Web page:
Julian A. Latham, Louis C. Latham and Nehemiah H. Whitehurst

(Washington County)

Featured Character – 1864 Confederate Decline

Julian A. Latham with Louis C. Latham and Nehemiah J. Whitehurst

Second Lieutenant Julian A. Latham, Captain Louis C. Latham, First Lieutenant Nehemiah H. Whitehurst

Courtesy of the Washington County Historical Society

Born in 1843, Julian Augustus Latham was the son of Washington County politician Charles Latham.  A student at the University of North Carolina, Latham left college to enlist in his brother’s “Washington Volunteers,” which entered Confederate service as Company G of the First North Carolina Infantry. He was wounded at Chancellorsville, Virginia, on May 3, 1863, but when he returned to active duty, he was subsequently promoted to 1st lieutenant in December of that year. However, on May 10, 1864, Latham was captured at Spotsylvania Court House in Virginia and taken to the prison at Fort Delaware. Three months later, Latham was transferred to Hilton Head, South Carolina and again to Fort Pulaski, Georgia in October, back to Hilton Head, and finally back to Fort Delaware in March 1865. He took the Oath of Allegiance and was released on June 16, 1865.  Instead of returning to college, Latham became a fisherman.  He died in 1880.  In 1911, the University of North Carolina gave Latham a posthumous Bachelor of Arts degree.

Born on September 11, 1840, Louis Charles Latham was the son of Washington County politician Charles Latham.  He graduated from the University of North Carolina in 1859, and then attended Harvard Law School.  Although his father firmly believed in the Union, Louis C. Latham raised the “Washington Volunteers,” which became Company G, 1st North Carolina Infantry.  Wounded at the Battle of Antietam, Maryland, Latham became the regiment’s major on December 14, 1863.  Shot in the left side at the Wilderness, Virginia, in 1864, he spent several months convalescing.  In the fall of 1864, Washington County voters elected Latham as their state representative.  Taking leave from the army, he worked the halls of the state capitol for two months.  However, he returned to the army in time to surrender at Appomattox with Robert E. Lee.  Returning home, Latham finished his law studies and opened a practice in Plymouth.  In 1870, he served one term in the state senate as a Democrat.  In 1880, Latham ran for Congress.  Elected as a Democrat, he failed to win his party’s nomination in 1882.  In 1886 he won another term, but lost his reelection bid to Republican Walter Freshwater Pool of Elizabeth City.  After his defeat, Latham moved his law practice to Greenville, North Carolina.  He died there on October 16, 1895.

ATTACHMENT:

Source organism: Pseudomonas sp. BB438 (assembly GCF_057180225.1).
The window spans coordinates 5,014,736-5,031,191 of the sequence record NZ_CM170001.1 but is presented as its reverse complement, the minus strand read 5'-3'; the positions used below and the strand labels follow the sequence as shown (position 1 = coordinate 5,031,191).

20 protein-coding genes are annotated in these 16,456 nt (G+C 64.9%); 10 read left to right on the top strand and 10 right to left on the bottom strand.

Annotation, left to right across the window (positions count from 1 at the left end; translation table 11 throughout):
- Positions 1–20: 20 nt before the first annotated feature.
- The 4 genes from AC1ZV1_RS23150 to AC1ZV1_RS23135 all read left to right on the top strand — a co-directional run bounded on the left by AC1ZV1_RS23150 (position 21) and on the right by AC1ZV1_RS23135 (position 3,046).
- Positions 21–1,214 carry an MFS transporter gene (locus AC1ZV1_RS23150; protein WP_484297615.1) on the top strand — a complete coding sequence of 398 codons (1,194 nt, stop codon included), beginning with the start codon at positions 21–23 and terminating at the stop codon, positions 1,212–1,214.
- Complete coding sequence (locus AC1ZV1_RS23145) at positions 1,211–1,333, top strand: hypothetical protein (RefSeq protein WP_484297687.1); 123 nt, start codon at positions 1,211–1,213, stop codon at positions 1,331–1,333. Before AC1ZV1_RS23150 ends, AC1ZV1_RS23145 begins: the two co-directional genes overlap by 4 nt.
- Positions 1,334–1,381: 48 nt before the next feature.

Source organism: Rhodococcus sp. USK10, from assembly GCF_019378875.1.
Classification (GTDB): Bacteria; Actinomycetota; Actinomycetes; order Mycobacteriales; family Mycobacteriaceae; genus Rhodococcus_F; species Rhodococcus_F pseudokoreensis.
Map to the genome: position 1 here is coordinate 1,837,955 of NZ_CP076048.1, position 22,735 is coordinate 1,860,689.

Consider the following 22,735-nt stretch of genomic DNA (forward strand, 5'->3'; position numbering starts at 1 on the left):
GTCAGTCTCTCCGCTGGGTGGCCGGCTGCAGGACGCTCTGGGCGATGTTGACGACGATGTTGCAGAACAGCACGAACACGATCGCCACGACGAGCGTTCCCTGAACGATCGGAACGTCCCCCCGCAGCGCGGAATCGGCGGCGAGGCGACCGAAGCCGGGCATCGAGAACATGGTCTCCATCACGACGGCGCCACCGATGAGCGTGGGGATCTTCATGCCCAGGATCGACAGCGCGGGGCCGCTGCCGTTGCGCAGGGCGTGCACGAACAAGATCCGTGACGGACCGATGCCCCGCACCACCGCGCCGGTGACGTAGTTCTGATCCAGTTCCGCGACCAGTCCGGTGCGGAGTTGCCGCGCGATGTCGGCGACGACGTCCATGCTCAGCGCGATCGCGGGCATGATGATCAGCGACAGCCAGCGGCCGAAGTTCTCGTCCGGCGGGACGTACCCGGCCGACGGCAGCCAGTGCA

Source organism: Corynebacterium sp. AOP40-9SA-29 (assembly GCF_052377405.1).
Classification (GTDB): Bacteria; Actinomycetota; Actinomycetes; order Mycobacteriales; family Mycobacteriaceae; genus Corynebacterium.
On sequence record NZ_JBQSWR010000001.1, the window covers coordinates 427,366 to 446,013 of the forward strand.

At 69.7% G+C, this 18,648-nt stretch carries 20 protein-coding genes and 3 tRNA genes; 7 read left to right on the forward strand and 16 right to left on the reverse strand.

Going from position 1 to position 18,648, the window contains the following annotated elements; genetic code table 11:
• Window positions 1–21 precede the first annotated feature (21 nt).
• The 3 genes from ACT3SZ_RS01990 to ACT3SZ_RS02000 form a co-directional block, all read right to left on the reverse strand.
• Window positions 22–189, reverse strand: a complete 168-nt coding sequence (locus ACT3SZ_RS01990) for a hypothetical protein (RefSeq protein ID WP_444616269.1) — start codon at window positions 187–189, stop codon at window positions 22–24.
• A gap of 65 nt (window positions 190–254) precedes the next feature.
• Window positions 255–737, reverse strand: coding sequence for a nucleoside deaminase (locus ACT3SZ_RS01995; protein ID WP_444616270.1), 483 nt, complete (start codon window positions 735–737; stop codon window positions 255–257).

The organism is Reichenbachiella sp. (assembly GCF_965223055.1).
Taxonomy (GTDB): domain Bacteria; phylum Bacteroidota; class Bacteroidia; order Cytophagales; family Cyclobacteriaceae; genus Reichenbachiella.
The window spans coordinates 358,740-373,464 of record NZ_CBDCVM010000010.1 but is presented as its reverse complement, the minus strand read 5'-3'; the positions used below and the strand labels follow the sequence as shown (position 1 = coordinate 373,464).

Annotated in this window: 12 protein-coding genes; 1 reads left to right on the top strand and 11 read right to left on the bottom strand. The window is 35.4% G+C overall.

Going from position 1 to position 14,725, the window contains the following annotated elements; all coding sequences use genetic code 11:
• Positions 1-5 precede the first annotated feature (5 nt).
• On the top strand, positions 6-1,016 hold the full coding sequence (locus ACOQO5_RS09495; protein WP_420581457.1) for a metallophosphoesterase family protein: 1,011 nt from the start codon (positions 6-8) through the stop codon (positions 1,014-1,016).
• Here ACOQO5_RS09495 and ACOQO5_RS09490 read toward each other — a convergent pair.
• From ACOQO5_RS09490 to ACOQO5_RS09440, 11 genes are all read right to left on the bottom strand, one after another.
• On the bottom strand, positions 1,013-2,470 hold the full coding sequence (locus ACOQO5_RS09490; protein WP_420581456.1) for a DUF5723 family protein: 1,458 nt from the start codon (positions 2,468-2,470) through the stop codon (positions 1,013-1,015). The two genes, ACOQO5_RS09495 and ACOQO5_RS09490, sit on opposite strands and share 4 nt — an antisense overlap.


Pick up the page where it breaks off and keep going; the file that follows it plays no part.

Born in Virginia in 1825, Nehemiah J. Whitehurst worked as a carpenter in Norfolk and Portsmouth, Virginia.  In August 1860, he won the contract to build Grace Episcopal Church in Plymouth, North Carolina.  Whitehurst and his crew erected the building’s shell before war broke out, but a lack of materials hampered final construction.  After the state’s secession, Whitehurst joined Louis C. Latham’s “Washington Volunteers,” later Company G, 1st North Carolina Infantry.  Appointed first lieutenant, he served with the unit in Virginia.  After Latham became the regimental major in December 1863, Confederate officials promoted Whitehurst to captain.  At the Battle of Spotsylvania Courthouse, Virginia, Union forces captured him.  Sent to Fort Delaware, Whitehurst spent the rest of the war as a prisoner of war.  After taking the Oath of Allegiance on June 16, 1865, Federal authorities released him.  Whitehurst returned to Plymouth, married a local woman, and continued to work as a carpenter.